Harward, who worked as deputy to then-Gen. James Mattis at U.S. Central Command from 2011 to 2013, appears to be in pole position for the job, according to sources. If picked, he would likely reinforce the Trump administration’s hawkish stance on Iran, one former official at Central Command said. “The Gulf allies and Israel should be very reassured,” he said. “Harward was very strong on wanting to push back on Iranian influence and activity in the region.”
The 72-year-old Kellogg appears a less likely choice, despite his strong support for Trump from the early days of his presidential campaign, and Kimmitt had already taken himself out of the running for the No. 2 spot at the State Department last December, making his acceptance a long shot. Petraeus might have strong backing from some on the NSC and on Capitol Hill, but he still has two months of probation left on his 2015 conviction for mishandling classified information.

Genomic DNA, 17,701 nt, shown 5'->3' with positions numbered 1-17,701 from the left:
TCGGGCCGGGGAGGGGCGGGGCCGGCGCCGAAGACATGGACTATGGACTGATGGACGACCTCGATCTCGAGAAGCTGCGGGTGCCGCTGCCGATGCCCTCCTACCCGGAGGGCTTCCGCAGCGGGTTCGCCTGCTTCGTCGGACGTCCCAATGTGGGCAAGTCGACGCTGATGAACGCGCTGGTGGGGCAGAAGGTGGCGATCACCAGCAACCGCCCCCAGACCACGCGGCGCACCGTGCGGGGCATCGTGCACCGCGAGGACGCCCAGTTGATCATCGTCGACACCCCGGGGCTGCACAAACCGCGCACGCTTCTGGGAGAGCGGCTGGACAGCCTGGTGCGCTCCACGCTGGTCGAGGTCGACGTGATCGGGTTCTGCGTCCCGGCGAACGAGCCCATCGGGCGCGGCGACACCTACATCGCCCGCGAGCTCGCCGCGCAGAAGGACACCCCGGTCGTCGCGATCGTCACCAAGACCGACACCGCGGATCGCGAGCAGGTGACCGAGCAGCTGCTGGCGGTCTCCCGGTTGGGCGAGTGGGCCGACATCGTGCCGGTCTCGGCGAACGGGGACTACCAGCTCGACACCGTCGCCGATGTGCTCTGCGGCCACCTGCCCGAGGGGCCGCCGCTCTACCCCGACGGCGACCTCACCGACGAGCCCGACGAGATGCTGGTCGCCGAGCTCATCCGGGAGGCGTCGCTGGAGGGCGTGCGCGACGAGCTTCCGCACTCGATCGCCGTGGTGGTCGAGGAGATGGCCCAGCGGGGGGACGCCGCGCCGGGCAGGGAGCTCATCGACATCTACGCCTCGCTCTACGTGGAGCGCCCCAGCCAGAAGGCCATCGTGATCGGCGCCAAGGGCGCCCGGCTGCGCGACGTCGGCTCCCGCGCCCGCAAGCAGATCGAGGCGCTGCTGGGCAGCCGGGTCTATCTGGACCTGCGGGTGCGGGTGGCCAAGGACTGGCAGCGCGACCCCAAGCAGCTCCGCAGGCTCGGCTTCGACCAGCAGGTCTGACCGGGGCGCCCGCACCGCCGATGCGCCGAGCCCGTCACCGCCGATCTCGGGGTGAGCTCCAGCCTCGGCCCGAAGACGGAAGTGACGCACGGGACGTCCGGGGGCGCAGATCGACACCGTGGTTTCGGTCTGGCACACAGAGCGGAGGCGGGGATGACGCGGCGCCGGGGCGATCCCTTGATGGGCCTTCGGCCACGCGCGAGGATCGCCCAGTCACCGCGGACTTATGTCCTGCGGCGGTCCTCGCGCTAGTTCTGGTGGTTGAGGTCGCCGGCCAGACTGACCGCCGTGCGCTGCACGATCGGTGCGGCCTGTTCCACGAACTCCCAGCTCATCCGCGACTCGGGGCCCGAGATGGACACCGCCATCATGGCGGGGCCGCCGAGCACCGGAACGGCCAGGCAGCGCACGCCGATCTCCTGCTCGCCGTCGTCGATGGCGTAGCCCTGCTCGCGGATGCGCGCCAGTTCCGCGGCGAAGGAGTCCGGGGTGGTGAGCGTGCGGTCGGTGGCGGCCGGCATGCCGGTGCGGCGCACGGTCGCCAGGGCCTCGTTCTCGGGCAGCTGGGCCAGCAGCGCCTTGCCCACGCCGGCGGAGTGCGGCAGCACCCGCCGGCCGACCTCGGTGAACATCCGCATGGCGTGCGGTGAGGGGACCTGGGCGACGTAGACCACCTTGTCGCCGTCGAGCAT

Flynn’s ouster creates a possible opportunity to fix one of the glaring flaws of Flynn’s NSC, according to several U.S. officials. His chaotic management style left senior cabinet officials angry and out of the loop, and coupled with suspicions over his ties to Russia, turned off qualified job seekers recruited for the many vacancies in the Trump administration.
“More people will be willing to work at the NSC now,” suggested a senior GOP Senate staffer, referring to the National Security Council.
“Lots of people were turning down NSC postings because of Flynn,” said a Trump administration official.